Dold Projects – run by Martin Dold and advised by artists Taslima Ahmed, Manuel Gnam and Benjamin Saurer – has, with its last couple of shows, morphed from a space for Ahmed, Gnam and Saurer to exhibit their own works into an interrogation of creative freedom within artist-led culture in the digital age. Located in the small town of Sankt Georgen in the Black Forest, its audience is, I suspect, largely virtual rather than physical. A recent show by Dan Mitchell and John Russell titled Black Forest Magic seemed to recapitulate a sense that Dold Projects’s unconventional location, to a significant degree, contextualizes their programming. Eager to visit this space, I was curious to answer the question: Why run a gallery in – respectfully – the middle of nowhere?
O! Eichhörnchen du bist so schön aber warum bisst du mich? (Oh! Little squirrel you are so pretty but why do you bite me?) by collaborative duo Jos de Gruyter & Harald Thys with fellow Belgian artist Stefan Vercammen demonstrated certain contextual freedoms granted by exhibition-making on the periphery. Not least because the works on display dealt perversely and darkly humorously with ‘German identity’, and the interlinking of sexual sublimation and repression, natural sentimentalism and pornographic kitsch.
In De Gruyter & Thys’s stop-motion film Triumph des Willens (2015), a crudely constructed figure with a matted, hair-covered polystyrene head sits in a non-descript room manically jerking off to an intermittent soundtrack of propagandist Horst Wessel songs, which insinuates military parades or scenes from Triumph of the Will were taking place outside. Several other characters enter and exit to peer out of a window; a figure’s awkward gesticulations could be mistaken for Nazi salutes. Perhaps this is the artists’ farcical take on Wilhelm Reich’s suggestion that Nazism was connected to sexual repression. In the film, will indeed triumphs, albeit by upending epic propaganda with an adolescent mentality. While Triumph des Willens may tend toward the mischievous and juvenile, the artists are clearly conscious of what they were exhibiting, both in terms of psychologically fraught content and geographical context (the Black Forest was notoriously an area of retreat for the Third Reich).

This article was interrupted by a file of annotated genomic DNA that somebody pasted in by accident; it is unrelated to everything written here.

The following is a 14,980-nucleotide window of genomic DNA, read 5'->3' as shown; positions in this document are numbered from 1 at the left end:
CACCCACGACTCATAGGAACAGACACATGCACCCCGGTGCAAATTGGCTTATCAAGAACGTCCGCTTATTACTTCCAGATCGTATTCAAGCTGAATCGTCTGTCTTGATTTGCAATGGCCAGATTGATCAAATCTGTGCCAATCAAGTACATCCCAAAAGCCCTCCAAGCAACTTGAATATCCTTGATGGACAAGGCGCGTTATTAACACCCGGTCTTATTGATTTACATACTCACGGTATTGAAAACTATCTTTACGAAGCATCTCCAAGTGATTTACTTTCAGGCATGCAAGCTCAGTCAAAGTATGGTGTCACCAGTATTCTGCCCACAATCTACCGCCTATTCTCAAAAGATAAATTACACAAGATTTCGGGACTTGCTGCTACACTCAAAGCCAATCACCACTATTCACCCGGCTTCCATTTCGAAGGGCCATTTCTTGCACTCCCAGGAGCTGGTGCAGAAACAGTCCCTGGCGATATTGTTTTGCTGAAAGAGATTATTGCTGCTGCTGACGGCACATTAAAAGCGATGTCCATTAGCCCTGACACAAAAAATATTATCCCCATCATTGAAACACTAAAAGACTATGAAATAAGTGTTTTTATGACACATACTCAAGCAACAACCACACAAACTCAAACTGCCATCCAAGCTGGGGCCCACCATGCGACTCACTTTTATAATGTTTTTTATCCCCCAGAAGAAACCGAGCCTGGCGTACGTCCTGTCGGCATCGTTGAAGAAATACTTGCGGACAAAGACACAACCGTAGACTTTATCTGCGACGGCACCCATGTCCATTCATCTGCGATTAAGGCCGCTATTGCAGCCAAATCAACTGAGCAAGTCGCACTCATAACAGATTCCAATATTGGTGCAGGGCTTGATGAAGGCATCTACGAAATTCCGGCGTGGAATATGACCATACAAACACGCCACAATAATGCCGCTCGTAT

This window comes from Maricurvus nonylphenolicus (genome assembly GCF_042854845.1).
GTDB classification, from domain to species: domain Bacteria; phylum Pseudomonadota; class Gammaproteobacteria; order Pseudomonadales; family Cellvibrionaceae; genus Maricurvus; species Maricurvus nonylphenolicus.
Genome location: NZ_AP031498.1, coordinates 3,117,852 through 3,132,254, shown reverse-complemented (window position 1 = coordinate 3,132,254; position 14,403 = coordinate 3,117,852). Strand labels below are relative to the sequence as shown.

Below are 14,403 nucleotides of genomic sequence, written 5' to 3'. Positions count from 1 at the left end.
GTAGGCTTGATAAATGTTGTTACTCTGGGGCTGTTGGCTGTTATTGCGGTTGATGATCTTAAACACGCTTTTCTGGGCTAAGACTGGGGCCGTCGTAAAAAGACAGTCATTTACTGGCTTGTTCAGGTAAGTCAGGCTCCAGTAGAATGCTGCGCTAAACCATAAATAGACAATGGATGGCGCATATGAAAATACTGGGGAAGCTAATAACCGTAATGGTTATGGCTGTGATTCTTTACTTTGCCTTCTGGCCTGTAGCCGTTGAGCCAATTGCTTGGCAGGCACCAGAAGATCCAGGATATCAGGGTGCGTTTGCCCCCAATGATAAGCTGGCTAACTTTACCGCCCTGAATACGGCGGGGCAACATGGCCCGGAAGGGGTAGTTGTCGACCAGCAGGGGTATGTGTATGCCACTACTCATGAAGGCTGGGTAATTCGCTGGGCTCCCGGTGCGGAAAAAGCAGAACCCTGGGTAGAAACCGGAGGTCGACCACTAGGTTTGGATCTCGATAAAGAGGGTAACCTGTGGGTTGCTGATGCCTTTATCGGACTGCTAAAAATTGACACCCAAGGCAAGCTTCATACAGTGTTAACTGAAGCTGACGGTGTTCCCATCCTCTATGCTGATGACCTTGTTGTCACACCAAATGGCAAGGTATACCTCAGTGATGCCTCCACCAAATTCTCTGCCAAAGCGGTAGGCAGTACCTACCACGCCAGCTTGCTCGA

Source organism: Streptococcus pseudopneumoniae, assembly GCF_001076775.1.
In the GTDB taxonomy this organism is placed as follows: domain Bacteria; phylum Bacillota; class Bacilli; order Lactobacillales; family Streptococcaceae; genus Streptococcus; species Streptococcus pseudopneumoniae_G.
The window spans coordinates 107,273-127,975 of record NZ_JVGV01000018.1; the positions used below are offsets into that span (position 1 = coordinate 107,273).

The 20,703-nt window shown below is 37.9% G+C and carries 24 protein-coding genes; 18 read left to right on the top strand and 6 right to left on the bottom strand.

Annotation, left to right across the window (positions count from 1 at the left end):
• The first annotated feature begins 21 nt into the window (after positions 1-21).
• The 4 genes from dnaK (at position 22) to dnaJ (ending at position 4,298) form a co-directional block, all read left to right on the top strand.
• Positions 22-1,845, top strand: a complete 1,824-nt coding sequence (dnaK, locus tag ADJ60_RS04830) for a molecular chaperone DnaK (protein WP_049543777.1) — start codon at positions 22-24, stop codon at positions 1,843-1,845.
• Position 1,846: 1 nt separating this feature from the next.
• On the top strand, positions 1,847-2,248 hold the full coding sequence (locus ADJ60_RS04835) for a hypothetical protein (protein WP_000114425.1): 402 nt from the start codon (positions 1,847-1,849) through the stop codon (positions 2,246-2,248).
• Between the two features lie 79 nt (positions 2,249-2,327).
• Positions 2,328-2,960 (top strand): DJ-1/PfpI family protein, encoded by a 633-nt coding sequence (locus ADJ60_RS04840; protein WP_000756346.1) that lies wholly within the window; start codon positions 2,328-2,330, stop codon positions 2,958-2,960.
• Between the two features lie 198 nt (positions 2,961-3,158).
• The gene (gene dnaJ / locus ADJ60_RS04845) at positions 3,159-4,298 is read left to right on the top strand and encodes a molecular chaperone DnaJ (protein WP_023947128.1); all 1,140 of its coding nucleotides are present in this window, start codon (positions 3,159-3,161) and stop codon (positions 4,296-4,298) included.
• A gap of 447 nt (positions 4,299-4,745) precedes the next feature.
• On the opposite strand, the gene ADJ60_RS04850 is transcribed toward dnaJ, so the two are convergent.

Vercammen’s works on the other hand provided a sordid hard edge to the duo’s cartoonish contrariness. Amongst the bulk of Vercammen’s eye- and floor-level hang were digitally redrawn prints and photo-realistic paintings of sadomasochistic and close-up sexual imagery appropriated from low resolution originals taken from the internet, made incidentally during a period of time when the artist himself was living in rural isolation. A series of small paintings, for example, depict objects inserted into vaginas, such as an action man, a Coca-Cola can and a doll. Whether from caution or contradiction, the organizers decided to cover up the large storefront window and door.
While it’s refreshing to see a show that questions values of taste, I wondered whether showing such work on the outskirts of the perceived art world (save for the nearby Grässlin Collection) was a way to sidestep accountability. Maybe it’s more a question of Dold Projects itself. While it offers an interesting alternative, or counter-model to generic ideas of the ‘off-space’ it also, in a sense, holds up a dark mirror to the routine of exhibition-making in galleries, from the susceptibility of what is shown and accepted to how they represent themselves in what can otherwise be high-stakes business. Yet again, while the subject matter in O! Eichhörnchen du bist so schön aber warum bisst du mich? is certainly worth further examination, it could be that the gallery situation in which De Gruyter & Thys and Vercammen executed such work only made their provocation too easily realizable.